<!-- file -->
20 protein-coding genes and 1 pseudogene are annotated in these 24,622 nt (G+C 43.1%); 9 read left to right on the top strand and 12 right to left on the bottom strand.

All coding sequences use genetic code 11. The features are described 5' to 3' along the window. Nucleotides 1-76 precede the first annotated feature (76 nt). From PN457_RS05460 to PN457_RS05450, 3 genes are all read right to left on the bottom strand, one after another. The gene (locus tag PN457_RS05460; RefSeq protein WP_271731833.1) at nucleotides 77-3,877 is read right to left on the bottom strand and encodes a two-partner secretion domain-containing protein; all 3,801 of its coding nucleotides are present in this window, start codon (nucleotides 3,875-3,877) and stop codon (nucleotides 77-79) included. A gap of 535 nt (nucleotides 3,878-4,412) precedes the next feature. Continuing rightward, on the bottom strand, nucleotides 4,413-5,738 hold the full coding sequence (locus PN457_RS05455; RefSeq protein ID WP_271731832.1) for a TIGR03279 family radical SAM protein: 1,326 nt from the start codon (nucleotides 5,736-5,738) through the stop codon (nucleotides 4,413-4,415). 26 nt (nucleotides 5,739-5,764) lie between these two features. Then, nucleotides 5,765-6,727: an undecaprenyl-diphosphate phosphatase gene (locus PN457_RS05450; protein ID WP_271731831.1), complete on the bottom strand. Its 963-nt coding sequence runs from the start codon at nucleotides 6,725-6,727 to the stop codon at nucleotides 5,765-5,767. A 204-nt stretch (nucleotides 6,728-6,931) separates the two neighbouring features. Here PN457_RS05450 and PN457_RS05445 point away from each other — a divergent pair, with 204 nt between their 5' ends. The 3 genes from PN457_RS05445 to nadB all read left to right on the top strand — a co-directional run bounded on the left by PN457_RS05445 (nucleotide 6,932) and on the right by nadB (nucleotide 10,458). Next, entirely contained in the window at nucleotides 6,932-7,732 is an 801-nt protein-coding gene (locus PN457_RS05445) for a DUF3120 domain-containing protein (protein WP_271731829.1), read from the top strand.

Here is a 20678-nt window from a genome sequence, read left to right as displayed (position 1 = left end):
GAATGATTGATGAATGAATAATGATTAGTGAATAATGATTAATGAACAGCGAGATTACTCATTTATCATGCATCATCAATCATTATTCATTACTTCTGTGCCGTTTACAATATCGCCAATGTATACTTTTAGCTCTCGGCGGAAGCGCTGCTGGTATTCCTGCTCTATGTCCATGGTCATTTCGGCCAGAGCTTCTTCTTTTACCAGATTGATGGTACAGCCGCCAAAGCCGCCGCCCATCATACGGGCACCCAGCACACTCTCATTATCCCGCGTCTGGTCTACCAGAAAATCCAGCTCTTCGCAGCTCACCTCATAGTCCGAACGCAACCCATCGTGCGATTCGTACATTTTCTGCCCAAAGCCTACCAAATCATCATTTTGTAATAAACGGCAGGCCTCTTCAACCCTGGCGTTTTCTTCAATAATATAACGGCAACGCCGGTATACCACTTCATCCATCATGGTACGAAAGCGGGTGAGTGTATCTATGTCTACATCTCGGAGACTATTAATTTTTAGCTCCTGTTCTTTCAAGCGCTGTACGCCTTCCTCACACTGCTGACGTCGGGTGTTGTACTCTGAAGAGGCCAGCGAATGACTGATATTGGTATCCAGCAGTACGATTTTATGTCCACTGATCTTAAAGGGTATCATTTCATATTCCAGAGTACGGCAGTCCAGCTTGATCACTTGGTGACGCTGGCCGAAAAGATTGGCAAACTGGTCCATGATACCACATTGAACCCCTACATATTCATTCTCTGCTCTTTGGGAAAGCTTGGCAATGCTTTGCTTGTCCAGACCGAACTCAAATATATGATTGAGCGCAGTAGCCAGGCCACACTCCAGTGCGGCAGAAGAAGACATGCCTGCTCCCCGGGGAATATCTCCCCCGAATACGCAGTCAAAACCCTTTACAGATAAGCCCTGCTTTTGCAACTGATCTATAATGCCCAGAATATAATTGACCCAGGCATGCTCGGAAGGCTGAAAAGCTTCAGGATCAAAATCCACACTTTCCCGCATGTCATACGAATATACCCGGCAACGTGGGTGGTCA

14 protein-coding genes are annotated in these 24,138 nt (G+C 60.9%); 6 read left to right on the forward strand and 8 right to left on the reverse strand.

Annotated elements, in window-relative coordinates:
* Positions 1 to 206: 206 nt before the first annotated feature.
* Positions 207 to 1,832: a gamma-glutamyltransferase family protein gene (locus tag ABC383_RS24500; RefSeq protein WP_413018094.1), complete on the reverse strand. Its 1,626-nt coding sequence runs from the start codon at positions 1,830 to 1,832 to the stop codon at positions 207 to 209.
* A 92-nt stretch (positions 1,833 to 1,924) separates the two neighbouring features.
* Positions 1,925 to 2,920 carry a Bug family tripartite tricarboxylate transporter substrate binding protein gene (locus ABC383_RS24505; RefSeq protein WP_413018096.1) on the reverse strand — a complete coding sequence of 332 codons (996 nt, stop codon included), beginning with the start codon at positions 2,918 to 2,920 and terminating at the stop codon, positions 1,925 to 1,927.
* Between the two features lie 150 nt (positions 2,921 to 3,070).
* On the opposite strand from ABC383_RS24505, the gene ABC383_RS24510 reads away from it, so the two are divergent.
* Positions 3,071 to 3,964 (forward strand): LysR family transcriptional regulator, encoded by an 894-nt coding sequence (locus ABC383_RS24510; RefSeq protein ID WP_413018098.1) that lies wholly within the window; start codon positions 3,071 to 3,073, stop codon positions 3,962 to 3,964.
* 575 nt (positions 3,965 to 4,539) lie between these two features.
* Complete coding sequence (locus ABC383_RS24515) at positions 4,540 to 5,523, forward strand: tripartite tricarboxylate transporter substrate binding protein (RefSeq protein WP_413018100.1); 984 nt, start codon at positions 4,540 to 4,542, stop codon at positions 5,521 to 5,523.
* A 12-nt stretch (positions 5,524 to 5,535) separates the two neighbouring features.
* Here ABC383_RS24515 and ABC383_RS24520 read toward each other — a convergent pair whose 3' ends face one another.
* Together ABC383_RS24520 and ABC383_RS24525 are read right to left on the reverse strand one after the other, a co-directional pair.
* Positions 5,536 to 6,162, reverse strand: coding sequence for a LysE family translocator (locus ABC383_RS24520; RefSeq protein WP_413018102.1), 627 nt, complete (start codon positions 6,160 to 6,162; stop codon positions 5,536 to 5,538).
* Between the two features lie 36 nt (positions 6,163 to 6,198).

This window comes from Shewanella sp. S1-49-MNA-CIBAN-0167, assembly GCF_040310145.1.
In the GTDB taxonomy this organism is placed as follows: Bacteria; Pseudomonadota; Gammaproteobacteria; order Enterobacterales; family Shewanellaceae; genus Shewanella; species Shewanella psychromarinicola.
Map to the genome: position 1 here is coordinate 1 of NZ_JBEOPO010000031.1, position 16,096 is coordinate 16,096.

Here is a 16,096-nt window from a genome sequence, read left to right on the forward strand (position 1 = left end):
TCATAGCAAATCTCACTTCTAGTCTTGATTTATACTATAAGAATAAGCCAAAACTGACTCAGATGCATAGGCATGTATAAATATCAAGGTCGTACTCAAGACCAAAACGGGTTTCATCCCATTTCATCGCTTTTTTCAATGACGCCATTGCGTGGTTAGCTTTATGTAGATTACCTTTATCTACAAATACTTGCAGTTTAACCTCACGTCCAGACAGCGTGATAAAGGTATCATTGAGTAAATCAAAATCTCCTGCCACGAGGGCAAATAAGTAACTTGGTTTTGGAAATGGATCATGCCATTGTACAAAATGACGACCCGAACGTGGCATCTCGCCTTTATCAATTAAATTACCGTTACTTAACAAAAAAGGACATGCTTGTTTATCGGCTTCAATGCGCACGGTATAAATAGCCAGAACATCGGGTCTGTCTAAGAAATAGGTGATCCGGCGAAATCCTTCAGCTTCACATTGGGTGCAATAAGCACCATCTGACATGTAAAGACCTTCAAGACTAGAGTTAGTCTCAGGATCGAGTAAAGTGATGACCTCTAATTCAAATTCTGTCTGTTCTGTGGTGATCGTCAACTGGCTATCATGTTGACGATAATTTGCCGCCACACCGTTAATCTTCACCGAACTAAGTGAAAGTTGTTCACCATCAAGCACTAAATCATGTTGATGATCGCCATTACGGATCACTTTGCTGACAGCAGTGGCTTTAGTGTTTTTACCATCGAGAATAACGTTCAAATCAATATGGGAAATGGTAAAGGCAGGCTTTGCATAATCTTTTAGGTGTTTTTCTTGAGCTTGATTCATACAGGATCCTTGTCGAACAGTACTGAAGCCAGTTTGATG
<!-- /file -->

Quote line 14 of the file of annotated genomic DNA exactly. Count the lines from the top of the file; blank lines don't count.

* 575 nt (positions 3,965 to 4,539) lie between these two features.